On July 29th, prosecutors and police officers raided the house of José Rubén Zamora, the director of the Guatemalan newspaper El Periodico, as well as El Periodico’s offices. Zamora was arrested following the raid alongside Samari Gómez Díaz, a prosecutor working with the Special Office of Crimes Against Impunity (FECI). The charges against these two, according to the Public Ministry, are related to money laundering and the leaking of information. Zamora is also being charged with blackmail and influence peddling. 

The FECI head Rafael Curruchiche, who was recently placed on the U.S State Department’s Engel List of corrupt actors and who ordered the raids under the supervision of Attorney General Consuelo Porras, told reporters investigations are ongoing and may involve additional arrests. Zamora and Gómez are currently being held in pretrial detention.

Zamora’s son, José Carlos Zamora, told CNN that the raid of Zamora’s house was carried out with excessive force by police officers armed with machine guns using twenty patrol cars. Reporters Without Borders reported that the raid occurred when Zamora was at home with his family and that the cell phones and passports of family members were taken by police. The Special Rapporteur for Freedom of Expression of the Inter-American Commission on Human Rights, Pedro Vaca, tweeted that he was aware of the raids, had been trying to get in contact with Zamora without success, understood people were being held incommunicado, and pointed out that Zamora and El Periodico had been granted protective measures from the Inter-American Commission on Human Rights. 

The arrest of Zamora has sparked outrage amongst the international community. Responding to the arrests, Representative Jim McGovern tweeted, “The judiciary is already decimated. Is the free press next?” Brian Nichols, the Assistant Secretary of State for Western Hemisphere Affairs, tweeted, “Safeguarding press freedom is essential to democracy. The United States urges full respect of due process under Guatemalan law.” Nichols called for the protection of personal safety for Zamora and prosecutor Samari Gómez. Peter Stano, a spokesperson for the European Union, tweeted that Zamora’s arrest “raises serious concern about press freedom” in Guatemala and called on the government to ensure due process and guarantee Zamora’s and Gómez’s safety. The UN Secretary-General Antonio Guterres stated that he was concerned about the arrest of Zamora, as well as the legal action the government of Guatemala had taken against its own justice personnel. The Convergence for Human Rights, a coalition of several leading Guatemalan human rights organizations, denounced the actions of the Public Ministry, stating the Ministry had put “itself at the service of the Pact of the Corrupt.” The Convergence for Human Rights demanded the release of José Rubén Zamora and Samari Gómez, that their physical safety is respected, and that the prosecution against dissident voices is brought to an end. The International Federation on Human Rights alongside the Guatemalan human rights group UDEFEGUA stated that “The two years of Alejandro Giammattei's administration have witnessed a worrisome erosion of democratic principles and institutions in Guatemala. The progressive dismantling of the independent judicial system has seriously damaged the rule of law and the separation of powers in the country. At the same time, the criminalization of independent journalists, human rights defenders, and indigenous organizations has contributed to the closure of civic space with systematic violations of the rights of assembly, association, and expression."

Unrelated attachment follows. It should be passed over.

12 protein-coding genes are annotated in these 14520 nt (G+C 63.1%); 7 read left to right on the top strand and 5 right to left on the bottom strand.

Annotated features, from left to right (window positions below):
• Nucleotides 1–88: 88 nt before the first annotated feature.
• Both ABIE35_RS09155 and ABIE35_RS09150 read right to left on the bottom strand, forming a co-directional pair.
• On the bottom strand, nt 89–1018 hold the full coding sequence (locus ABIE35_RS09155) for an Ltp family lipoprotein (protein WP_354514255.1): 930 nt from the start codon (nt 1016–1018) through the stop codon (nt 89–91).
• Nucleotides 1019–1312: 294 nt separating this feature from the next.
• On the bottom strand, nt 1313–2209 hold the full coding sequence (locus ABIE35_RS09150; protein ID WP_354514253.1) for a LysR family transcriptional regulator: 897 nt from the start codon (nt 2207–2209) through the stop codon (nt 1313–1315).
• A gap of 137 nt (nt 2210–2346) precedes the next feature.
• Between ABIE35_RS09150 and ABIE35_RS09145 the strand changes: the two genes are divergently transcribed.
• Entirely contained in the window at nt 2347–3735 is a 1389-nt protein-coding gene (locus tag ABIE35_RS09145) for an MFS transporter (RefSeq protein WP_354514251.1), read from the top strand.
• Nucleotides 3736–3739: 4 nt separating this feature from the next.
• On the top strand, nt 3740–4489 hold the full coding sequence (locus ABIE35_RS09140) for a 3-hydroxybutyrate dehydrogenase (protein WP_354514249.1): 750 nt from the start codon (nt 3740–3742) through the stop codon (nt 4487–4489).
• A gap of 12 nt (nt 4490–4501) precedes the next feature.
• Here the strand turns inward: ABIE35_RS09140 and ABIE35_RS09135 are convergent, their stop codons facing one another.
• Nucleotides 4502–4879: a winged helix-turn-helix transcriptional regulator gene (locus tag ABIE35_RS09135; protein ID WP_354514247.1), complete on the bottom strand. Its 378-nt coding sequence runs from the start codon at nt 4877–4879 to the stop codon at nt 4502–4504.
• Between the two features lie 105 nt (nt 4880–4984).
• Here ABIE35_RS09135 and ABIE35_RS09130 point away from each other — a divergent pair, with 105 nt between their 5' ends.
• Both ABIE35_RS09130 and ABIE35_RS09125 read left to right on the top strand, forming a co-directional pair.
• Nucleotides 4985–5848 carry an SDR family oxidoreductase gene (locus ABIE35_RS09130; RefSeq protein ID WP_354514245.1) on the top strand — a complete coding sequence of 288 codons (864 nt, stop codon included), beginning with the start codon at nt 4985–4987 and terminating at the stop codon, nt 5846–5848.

The Guatemalan President Alejandro Giammattei claimed to have had no involvement in the arrest of Zamora. The Public Ministry in a statement argued that Zamora was arrested on suspicion of crimes unrelated to journalism and that Gómez was arrested in connection with those possible crimes. In the months prior to the arrest of Zamora, El Periodico reported on a scheme in which construction companies illegally funded Giammattei’s electoral campaign with advance payments made to the companies by the Guatemalan Ministry of Communications. El Periodico has also covered other cases of corruption involving high-level officials. Attacks on journalists, which are currently on the rise in Guatemala, have led at least five journalists since early 2021 to flee into exile.